In so many ways, my laptop is a total blessing. I got it before my senior year of college, and I was able to be a good mom and a good student because of it.  It fit perfectly in my diaper bag, so I could take the kids to the park and work on a paper while they played. I rode the bus to school and could keep up with my writing during the hour-long trip. I was able to record my professors while taking notes that would synch up with the recording to catch any tidbit I missed.

When I was confined to bed rest during my last pregnancy, I was able to keep family and friends instantly updated via Twitter and Facebook on my latest prayer requests, praise reports, and cries to come take my kids out of the house!  When my husband woke up in the middle of the night with a killer headache, my computer was literally right next to my bed for me to look up his symptoms and diagnose meningitis before we called the ER (and yes, that is a blessing, because I’m usually a “go back to bed” kind of nurse).

Since we’ve moved out to the desert, my laptop has been my lifeline to friends and family: a way to stay connected with the people I love and who care about my family and I.  It is also where I go to write, and contains pages of my musings, imaginings, and creativity. I use my iCal to alert me of my weekly chores, so it cheerfully pops up at 9am Saturday morning to remind me that it’s time to scrub the shower.

However, my computer is also the biggest waster of my time.  First thing in the morning, I pop open my computer and see who’s sent me email, who’s baby slept through the night, what drama I may have missed while my eyes were closed.  TweetDeck notifies me when anyone posts to Twitter or Facebook, and I find myself clicking, commenting and connecting with people for whom I really do care, but honestly don’t have the time.  My husband makes fun of my daily, sometimes hourly, status updates. A few minutes here and there turns into a few hours by the end of the day.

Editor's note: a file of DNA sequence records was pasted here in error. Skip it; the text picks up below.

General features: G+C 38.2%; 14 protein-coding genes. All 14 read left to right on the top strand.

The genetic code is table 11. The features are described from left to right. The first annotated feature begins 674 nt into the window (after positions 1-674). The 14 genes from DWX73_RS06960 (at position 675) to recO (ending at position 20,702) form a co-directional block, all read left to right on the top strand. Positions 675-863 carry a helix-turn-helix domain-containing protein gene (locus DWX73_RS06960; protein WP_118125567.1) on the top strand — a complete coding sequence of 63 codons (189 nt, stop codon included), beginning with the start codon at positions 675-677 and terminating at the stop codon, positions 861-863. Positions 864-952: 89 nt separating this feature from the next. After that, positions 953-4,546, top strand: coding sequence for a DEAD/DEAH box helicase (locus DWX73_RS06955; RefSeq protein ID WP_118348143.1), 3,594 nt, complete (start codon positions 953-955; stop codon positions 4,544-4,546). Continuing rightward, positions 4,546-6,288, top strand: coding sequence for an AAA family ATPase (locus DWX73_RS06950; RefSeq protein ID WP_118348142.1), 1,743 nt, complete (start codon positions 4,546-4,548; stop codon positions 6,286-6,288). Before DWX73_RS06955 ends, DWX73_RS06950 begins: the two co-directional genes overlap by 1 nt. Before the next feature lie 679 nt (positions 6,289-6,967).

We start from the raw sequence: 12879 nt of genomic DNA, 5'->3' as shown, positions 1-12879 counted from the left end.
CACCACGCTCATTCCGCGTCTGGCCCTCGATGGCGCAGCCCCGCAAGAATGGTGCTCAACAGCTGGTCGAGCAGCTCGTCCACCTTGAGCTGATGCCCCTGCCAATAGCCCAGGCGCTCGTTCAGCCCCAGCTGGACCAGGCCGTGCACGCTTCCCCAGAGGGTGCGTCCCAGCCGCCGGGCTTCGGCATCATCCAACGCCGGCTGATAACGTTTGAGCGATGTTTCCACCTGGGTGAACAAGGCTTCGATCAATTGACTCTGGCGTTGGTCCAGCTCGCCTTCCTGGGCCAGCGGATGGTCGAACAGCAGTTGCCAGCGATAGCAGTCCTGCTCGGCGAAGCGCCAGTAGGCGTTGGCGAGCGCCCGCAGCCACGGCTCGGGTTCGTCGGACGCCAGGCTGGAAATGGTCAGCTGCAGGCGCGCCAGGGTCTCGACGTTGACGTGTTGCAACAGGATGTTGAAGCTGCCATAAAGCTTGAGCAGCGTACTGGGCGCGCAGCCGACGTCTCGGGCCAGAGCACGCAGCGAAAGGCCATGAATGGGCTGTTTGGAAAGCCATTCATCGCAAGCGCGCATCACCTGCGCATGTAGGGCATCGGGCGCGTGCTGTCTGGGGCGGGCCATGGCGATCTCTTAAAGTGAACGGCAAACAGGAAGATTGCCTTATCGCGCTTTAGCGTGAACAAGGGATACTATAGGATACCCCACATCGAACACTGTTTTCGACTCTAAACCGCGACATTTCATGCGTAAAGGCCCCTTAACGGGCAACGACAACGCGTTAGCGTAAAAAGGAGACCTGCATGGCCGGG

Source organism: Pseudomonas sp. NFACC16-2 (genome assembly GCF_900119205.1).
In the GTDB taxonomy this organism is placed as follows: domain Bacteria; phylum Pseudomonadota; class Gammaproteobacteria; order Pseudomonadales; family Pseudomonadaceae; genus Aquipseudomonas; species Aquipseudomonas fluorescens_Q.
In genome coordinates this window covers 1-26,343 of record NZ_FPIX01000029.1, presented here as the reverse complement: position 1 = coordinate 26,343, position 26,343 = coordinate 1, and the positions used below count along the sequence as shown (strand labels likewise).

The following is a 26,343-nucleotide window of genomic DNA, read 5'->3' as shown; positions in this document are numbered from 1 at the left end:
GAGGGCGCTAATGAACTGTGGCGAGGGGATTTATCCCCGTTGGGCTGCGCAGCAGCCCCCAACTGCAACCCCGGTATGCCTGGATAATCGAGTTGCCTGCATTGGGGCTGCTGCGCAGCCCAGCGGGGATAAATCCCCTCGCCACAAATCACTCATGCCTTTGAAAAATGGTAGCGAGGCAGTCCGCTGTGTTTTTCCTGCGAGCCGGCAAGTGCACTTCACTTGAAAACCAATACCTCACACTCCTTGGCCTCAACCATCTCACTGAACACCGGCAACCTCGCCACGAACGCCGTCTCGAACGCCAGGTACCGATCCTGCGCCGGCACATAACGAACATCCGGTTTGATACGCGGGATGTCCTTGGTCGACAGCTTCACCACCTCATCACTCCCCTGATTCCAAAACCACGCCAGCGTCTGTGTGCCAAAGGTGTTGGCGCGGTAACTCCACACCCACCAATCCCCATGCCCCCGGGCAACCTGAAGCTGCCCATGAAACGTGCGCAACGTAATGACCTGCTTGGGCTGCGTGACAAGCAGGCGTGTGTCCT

I may have sat down intending to “just check” something, but invariably, I spend more time in front of the screen than is good for my family. I have children to teach, a home to run, finances to manage and, oh yeah, a husband to adore.  So while I love the blessings and convenience my laptop gives me, I know that I am totally out of balance with the amount of time I spend “connecting” with my friends.

In 1 Timothy 5:13-14, Paul writes to Timothy concerning young women:

“…they learn to be idle, going about to people’s houses; and not only idle, but also full of words and curiosity, speaking things not becoming.  Therefore, I will that younger women be married, and bring forth children, and be housewives, to give no occasion to the adversary for reproach”.

I’ve got the second half of this passage down: I got married at 20, I have 3 kids, I’m learning how to be an effective housewife, and I’m sure I don’t give Satan a chance to pick on me.  But the first half? Well, I need to work on that.  Although I’m not physically going over to my girlfriends homes a lot, I do spend a lot of time checking in on their lives, chatting with them on their latest news or blog or video post. It isn’t that I am “speaking of things not becoming”, but I’m not using my time wisely.  If I’m going to do a great job being a wife, mother and housekeeper, I’m going to have to cut back on my Facebook time. That’s all there is to it!

I’m not sure how that’s going to work out exactly in my life.  I was talking to Mary on the phone the other day and she says that she gives her self pretty strict time limits for social networking, like when homeschooling is finished for the day or when the kids are in bed.  I know of some YA authors who “go dark” on the weekends: no Twitter/Email/Facebook on the computer, just writing.

How are YOU doing at balancing computer time between idle fun and practical application? Have you set limits for yourself?